Gov. Larry Hogan is expected to deliver his annual State of the State address on Wednesday, highlighting some of his priorities for the General Assembly’s current legislative session. On Tuesday, Democratic leaders in the legislature announced their major priorities.
Maryland voters in November overwhelmingly opted to reelect Hogan, a Republican. But Democrats also retained their super majority in the legislature, even adding a few Democrats to the House of Delegates. Senate President Mike Miller said that gives elected leaders in Annapolis a sort of “dual mandate.”
“We’re going to work with the governor. The governor wants some tough crime bills,” Miller said. “We’re happy to work with him on his issues, but guess what? He’s going to have to compromise in terms of working men and working women.”
To that end, at the top of Democrats’ list is a $15 minimum wage, something that has been unsuccessful in Annapolis for several years but has until now lacked leaders’ full support.
“Folks, its time has come,” Prince George’s County Del. Dereck Davis said of the bill. Davis leads the House Economic Matters Committee, which is scheduled to hear the bill next week.
“We have working families out there every day, trying to send their kids to school, meeting the mortgage, and yet they are still choosing between basic necessities,” Davis said. “A state as wealthy as Maryland, among the top five wealthiest in Maryland, we can do better and we will do better.”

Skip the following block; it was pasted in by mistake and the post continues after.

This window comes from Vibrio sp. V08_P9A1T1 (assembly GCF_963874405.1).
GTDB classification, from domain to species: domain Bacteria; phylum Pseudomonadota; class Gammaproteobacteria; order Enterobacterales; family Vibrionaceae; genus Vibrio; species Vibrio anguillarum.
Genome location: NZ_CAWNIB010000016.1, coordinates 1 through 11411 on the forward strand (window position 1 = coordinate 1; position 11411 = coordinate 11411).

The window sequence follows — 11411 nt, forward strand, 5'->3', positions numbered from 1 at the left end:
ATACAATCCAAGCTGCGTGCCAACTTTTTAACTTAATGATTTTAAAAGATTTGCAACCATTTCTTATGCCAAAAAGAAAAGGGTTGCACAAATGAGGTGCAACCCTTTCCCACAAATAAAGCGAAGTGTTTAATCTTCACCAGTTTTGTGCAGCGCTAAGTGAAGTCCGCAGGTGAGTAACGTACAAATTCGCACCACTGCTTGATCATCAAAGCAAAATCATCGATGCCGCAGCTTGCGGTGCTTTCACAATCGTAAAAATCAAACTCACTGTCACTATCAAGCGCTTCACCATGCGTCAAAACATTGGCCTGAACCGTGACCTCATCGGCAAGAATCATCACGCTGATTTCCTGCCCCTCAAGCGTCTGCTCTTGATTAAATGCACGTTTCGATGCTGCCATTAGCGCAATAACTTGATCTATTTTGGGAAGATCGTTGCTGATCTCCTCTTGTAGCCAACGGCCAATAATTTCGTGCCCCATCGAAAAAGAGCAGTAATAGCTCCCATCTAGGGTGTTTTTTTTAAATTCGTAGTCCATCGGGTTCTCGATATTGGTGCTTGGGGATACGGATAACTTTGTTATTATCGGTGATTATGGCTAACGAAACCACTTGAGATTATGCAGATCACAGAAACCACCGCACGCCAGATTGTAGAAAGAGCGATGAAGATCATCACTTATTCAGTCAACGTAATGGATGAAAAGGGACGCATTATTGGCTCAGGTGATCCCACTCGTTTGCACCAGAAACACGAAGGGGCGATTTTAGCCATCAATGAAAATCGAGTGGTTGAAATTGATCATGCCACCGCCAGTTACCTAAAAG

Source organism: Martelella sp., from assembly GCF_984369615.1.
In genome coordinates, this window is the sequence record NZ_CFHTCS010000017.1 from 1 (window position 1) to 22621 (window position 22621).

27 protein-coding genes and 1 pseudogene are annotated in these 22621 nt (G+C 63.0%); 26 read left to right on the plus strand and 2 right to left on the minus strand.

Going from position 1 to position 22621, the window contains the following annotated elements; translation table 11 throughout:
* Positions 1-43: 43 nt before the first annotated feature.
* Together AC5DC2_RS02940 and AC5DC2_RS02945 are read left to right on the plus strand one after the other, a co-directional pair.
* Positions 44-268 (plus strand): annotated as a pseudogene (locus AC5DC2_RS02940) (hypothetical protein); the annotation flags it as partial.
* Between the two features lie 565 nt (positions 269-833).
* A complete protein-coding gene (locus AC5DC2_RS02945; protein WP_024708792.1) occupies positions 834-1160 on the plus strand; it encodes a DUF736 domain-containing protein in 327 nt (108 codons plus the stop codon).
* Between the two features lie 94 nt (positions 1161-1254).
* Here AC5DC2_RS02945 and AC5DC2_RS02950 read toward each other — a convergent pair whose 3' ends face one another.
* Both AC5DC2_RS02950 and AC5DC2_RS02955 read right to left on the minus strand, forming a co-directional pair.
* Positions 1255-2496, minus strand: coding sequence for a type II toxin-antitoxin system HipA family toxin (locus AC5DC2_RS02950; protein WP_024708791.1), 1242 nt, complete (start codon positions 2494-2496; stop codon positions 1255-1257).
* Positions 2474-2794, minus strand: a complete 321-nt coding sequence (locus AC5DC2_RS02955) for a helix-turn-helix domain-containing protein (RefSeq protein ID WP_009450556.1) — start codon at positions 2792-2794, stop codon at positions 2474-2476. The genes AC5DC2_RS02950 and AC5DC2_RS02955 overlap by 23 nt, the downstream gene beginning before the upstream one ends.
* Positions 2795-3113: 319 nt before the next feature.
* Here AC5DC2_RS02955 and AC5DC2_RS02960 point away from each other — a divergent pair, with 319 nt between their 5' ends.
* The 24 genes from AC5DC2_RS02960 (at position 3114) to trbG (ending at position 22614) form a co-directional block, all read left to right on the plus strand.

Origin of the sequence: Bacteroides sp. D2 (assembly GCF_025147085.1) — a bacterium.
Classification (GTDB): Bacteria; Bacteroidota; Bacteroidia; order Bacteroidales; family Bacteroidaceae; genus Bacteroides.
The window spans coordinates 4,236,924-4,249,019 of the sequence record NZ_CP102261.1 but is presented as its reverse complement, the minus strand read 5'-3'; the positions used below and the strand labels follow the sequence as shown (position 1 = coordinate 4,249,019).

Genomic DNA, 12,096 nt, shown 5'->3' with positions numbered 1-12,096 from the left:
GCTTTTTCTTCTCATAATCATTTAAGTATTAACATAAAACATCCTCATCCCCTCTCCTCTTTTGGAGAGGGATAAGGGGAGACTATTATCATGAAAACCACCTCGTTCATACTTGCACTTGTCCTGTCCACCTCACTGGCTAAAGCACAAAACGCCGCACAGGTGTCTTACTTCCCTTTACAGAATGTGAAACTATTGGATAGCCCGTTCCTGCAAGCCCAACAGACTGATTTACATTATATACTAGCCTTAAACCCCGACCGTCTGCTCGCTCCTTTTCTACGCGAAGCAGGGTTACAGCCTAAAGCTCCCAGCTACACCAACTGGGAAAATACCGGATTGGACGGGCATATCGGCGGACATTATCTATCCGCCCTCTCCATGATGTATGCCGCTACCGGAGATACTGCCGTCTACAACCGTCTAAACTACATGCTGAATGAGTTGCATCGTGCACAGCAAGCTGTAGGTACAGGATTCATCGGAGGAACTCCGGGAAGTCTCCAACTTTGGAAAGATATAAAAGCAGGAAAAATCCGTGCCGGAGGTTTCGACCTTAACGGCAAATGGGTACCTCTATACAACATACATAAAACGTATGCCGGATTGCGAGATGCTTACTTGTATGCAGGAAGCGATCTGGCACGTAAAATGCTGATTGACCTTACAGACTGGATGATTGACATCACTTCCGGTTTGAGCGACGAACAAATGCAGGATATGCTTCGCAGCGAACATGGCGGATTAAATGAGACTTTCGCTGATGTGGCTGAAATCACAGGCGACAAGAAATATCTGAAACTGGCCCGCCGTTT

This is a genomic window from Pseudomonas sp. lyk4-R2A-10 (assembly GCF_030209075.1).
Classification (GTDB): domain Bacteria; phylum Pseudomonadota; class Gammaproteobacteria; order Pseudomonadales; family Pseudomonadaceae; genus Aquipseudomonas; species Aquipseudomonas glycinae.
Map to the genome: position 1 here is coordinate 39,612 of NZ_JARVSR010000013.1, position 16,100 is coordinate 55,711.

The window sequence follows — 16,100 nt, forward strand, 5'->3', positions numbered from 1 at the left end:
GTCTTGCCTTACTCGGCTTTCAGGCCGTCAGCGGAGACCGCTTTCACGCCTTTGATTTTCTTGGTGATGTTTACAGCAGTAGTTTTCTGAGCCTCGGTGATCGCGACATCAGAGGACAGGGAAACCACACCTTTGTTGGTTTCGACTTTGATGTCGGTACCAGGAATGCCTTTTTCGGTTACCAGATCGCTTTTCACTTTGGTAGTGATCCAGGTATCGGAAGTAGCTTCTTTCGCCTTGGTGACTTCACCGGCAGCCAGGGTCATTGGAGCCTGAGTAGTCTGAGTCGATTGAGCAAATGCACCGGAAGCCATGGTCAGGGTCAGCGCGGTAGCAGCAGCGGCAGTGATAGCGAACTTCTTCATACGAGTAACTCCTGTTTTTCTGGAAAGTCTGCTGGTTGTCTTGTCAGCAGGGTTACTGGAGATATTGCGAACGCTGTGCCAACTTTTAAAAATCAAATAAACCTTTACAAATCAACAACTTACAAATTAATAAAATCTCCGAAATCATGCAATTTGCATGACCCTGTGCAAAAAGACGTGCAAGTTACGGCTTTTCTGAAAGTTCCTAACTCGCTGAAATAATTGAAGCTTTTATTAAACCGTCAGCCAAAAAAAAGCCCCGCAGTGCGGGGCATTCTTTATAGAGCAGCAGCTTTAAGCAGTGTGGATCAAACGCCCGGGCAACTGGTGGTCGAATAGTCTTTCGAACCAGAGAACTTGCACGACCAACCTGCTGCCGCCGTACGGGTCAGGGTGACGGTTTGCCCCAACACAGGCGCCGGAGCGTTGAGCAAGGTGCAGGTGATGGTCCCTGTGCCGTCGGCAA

Democrats are also backing the creation of a watchdog to review prescription drug prices and keep costs down.
And they plan to increase the child care tax credit, something Senate Finance Committee Chairwoman Delores Kelley, who represents part of Baltimore County, said hasn’t been updated in 20 years.
“If we’re trying to worry about wages for working families and middle class families, it won’t do any good if just to have the kids properly cared for takes almost everything the family has,” Kelley said.
She said Maryland’s child care prices are among the highest in the country.
On non-economic issues, one of Democrats’ top priorities is banning 3-D printed guns and “ghost guns,” said House Majority Leader Kathleen Dumais, from Montgomery County.
“Ghost guns are something you can order off the internet, and as long as the kit will only create 80 percent of the gun, it’s legal. And you can then go to a gun store and buy whatever other little parts you need for that other 20 percent,” Dumais said. “These guns are not regulated, untraceable, no serial numbers.”
Among health-related priorities, the Democratic leadership is backing a major priority of the Maryland Legislative Black Caucus: raising the legal age to buy cigarettes to 21.
Davis said the data speak for itself: 7,500 adults die each year in Maryland as a result of smoking cigarettes, and 1,900 minors become addicted to smoking each year. Of those adult smokers, 95 percent began smoking before they were 21 years old.
In environmental priorities, Democrats are supporting a statewide Styrofoam ban. Several jurisdictions around the state, including Baltimore City, already ban the material.
Democrats also said they will seek more money for public schools and health insurance coverage protections for people with pre-existing conditions.